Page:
Elements of the financial statements
Pursuant to Article 2(1) of the Accounting Act, entities conducting business activity are obliged by law to prepare financial statements. The reports vary in form, content and size. However, regardless of the shape of the document, its main objective is to provide synthetic and comparable information on the assets of the entity and their sources of financing, as well as on its financial standing and economic situation.
The complete financial statements are primarily five interrelated sources of information on the basis of which it is possible to determine the financial standing of an entity conducting business activity. Balance sheet – a picture of the company’s assets and sources of financing as at the balance sheet date, profit and loss account informing about the income and costs of the period, their sources of origin, the type of activity to which they relate and the total net result of the period, as well as cash flow statement indicating cash liquidity of the entity. In addition, the complete financial statements contain additional information, as part of which the entities are obliged to describe first of all the manner of preparing the financial statements, adopted accounting principles and one-off, extraordinary situations occurring in the period in question, as well as the statement of changes in equity. For the sake of transparency, reliability, credibility and comparability of information, reporting is subject to legal regulations according to the Accounting Act.
Entities obliged to maintain complete books of account, pursuant to the Accounting Act, are required to prepare annual financial statements on their activities, including the balance sheet, profit and loss account and additional information. The reports must be drawn up in accordance with the models annexed to the Act. Such an obligation is also imposed on entities which have independently selected the full accounting books as the method of recording their activity. Financial reporting to entities whose annual financial statements are audited by an auditor also includes a cash flow statement and a statement of changes in equity.
The possibility of preparing a simplified financial statement concerns primarily small and micro entities which, for the year of preparing the financial statement and in the year preceding the financial year, did not exceed at least two of the three sizes listed in the Accounting Act:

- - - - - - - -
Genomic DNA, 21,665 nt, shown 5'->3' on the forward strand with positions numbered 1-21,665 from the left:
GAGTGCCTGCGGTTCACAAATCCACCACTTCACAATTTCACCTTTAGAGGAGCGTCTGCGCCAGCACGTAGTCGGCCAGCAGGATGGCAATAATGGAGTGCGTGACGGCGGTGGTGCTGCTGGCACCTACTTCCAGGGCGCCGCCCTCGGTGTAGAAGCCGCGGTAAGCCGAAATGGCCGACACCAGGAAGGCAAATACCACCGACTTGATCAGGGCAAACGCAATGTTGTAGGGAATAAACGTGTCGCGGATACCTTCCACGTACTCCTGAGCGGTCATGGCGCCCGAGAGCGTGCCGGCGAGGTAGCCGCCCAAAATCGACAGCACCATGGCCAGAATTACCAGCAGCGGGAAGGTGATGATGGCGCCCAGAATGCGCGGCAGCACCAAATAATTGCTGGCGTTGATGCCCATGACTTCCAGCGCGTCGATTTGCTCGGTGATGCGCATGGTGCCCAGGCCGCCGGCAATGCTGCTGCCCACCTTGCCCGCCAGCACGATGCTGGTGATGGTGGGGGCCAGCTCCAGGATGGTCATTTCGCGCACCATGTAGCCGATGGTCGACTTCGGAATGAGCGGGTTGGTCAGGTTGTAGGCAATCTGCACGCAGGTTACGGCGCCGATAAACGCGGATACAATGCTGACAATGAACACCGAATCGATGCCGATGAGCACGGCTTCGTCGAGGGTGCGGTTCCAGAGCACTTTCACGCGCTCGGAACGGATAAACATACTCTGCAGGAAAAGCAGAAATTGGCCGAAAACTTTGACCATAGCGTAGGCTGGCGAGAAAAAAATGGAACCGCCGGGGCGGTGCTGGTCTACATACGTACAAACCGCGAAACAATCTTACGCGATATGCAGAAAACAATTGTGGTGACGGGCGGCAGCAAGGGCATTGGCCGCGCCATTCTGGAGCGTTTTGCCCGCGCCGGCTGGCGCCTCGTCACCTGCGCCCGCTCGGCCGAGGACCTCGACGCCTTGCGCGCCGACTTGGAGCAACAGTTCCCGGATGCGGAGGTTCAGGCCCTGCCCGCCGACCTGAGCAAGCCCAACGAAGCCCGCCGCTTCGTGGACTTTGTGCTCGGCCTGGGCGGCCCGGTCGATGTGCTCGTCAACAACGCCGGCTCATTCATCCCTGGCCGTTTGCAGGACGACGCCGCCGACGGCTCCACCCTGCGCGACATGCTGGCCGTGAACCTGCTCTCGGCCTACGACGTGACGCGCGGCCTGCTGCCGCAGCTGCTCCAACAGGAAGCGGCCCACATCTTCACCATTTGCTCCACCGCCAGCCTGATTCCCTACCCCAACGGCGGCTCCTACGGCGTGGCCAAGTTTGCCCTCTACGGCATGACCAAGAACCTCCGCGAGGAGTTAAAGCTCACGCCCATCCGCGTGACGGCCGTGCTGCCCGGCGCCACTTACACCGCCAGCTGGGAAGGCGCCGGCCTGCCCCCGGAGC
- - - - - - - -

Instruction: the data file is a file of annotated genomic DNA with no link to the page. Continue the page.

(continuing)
a) PLN 17,000,000 – in the case of the total assets of the balance sheet as at the end of the financial year,
b) PLN 34,000,000 – in the case of net revenues from the sale of goods and products for the financial year,
c) 50 persons in the case of average annual employment, converted into full-time units.
Simplified reporting is also available for non governmental organisations (NGOs). These are all entities which are not public administration units or bodies and whose activity is not aimed at generating profit (Article 4, paragraph 1 of the Act on Public Benefit Activity and Volunteerism).
In addition to the complete and simplified financial statements, there are other less complex accounting models. The first example of simplified accounting is the Record of Revenues from Business Operations. Such records shall be kept for each tax year separately. It does not require recording costs. The second example of simplified accounting is dedicated to companies from the SME sector or sole proprietorships. We are talking about the Revenue and Expenditure Tax Book (PKRiP), which may be kept by entities meeting two conditions at the same time:
sales revenues for the previous year were lower than the equivalent of EUR 2 million;
are taxed on a general basis (18% and 32%) or on a straight-line basis (19%).
The template, necessary instructions and legal requirements concerning PKPiR are set out in the Ordinance of the Minister of Finance.
To sum up, the main features of the financial statements are: comprehensibility of the message, usefulness and relevance of information, reliability, neutrality, completeness, comparability and continuity of recording. Elements of financial statements prepared by business entities may differ, but the format of the document and the assumptions are regulated by law.